United States: Building Block(Chain)S: 6 Key Findings – And Featured Predictions – From The World Economic Forum's Blockchain Report

The World Economic Forum threw a knockout punch this month when it released its report "The Future of Infrastructure: An Ambitious Look at How Blockchain Can Reshape Financial Services."1 When Giancarlo Bruno, the World Economic Forum's Head of Financial Services Industries, stated powerfully and unequivocally, "Rather than stay at the margins of the finance industry, blockchain will become the beating heart of it,"2 the world felt the impact.

Like so many other things that we know are important to do, but which we may struggle to find the time for, reading the roughly 130-page World Economic Forum report may not be at the top of your "to do" list. We wrote this article to reveal, in a user-friendly way, some of the World Economic Forum report's central findings and key predictions, as well as to give you a sense of some of the potential financial services use cases identified by the World Economic Forum. Among other things, this article covers: (i) the 6 Key Take-Aways from the World Economic Forum Report; (ii) the 5 Characteristics of Promising (Financial Services) Use Cases; (iii) the Top 9 (Financial Services) Blockchain Applications; and (iv) a Closer Look at What Blockchain Can Build (featuring Loan Syndication and Trade Finance).

This article is the second in a series. If you are looking for a more basic introduction to blockchain and smart contracts generally, please see our article published August 18, "The (Heart)Beat Has Sounded: The World Economic Forum Places Blockchain Front and Center."3


The financial services industry arguably is, and has been, ripe for disruption. As noted in our previous article,4 The Economist has estimated that banks charged nearly $1.7 trillion to process payments in 20145 – in layman's terms, roughly 2% of the entire world economy.6 Among other things, blockchain and smart contracts technologies promise to reduce costs drastically, including by eliminating the need for intermediaries and to provide significantly fewer opportunities for manual errors.7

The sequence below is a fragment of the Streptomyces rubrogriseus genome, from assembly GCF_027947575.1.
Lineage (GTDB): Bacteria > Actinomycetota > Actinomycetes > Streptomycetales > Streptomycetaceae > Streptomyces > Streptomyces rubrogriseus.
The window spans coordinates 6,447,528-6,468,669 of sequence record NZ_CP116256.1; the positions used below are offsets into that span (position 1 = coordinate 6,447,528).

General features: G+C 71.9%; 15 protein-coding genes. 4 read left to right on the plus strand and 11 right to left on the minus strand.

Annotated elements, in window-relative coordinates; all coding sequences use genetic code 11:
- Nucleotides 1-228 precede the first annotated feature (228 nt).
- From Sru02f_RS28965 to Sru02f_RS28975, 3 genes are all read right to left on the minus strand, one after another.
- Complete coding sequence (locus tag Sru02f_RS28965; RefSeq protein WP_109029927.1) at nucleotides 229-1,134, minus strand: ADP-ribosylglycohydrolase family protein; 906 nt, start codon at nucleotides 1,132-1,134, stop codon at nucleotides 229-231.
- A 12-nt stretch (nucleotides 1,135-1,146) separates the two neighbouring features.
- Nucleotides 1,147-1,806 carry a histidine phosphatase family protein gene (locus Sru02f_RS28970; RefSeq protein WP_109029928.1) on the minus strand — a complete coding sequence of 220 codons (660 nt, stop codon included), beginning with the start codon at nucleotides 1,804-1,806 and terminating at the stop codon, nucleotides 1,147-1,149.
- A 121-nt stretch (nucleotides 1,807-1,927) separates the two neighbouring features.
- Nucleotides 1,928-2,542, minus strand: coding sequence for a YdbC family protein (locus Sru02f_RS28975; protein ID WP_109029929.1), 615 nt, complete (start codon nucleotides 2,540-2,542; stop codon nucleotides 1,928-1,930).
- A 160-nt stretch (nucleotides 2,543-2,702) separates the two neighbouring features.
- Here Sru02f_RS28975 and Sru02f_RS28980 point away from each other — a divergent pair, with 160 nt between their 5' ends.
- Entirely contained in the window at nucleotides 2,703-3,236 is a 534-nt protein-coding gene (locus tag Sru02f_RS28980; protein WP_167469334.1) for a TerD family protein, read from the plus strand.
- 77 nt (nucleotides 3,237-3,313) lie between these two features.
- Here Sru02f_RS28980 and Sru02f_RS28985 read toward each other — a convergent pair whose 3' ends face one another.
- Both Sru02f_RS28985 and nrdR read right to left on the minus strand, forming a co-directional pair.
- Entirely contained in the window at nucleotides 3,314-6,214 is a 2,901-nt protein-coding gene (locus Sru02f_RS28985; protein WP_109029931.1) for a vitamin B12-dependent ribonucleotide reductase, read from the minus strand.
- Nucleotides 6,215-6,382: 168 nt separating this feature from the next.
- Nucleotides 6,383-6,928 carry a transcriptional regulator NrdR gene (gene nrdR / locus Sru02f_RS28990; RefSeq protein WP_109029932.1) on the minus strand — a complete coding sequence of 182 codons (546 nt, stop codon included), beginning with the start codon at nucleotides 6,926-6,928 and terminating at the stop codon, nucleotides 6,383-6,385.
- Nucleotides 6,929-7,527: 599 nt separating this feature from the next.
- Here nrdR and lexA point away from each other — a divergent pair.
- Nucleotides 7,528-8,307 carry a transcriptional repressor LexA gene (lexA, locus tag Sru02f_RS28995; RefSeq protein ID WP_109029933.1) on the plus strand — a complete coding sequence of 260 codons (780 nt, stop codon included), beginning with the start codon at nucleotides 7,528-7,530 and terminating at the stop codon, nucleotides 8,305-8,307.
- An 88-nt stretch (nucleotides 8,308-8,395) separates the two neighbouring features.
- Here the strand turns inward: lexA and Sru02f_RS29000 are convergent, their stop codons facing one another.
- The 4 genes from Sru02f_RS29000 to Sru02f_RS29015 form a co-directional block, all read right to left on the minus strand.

According to the World Economic Forum's report, in the past three years, over US$1.4 billion has been invested in distributed ledger technology (also known as blockchain), and over 2,500 patents have been filed.8 By 2017, it is expected that over 80% of banks will have launched blockchain projects.9 In other words, blockchain is here to stay, and it is less a matter of whether blockchain and smart contracts will disrupt the economy than it is a question of when.


The World Economic Forum's report presented the following six key findings and predictions with respect to the finance industry and blockchain intersection:10

1. "Blockchain technology has great potential to drive simplicity and efficiency through the establishment of new financial services infrastructure and processes."11

As a change-driver, this prediction may be the most compelling of the six. Blockchain has the potential to reduce – or even eliminate – certain existing manual requirements and intermediaries, reducing errors and increasing efficiency, while providing real-time financial transaction monitoring, heightened transaction transparency and reductions in counterparty risk and fraud.

2. "Blockchain technology is not a panacea; instead, it should be viewed as one of many technologies that will form the foundation of next-generation financial services infrastructure."12

Technology is evolving constantly, and it does not evolve in a vacuum. Blockchain will not be the only financial services infrastructure disruptor. In the 1980s, the advent of ATMs changed the ways in which consumers interacted with their banks; the internet explosion led to a new global finance era (including online banking); and smart phone apps largely have eliminated consumers' needs for paper bank statements and checks. While blockchain and smart contracts may be next in line to shake up the financial services industry, many other technologies are being developed simultaneously, including, among others, biometrics, cloud computing, artificial intelligence and quantum computing. Blockchain and its uses are likely to shape, and be shaped by, such other technologies, and symbiotic relationships are likely to emerge.

3. "Applications of blockchain technology will differ by use case, each leveraging the technology in different ways for a diverse range of benefits."13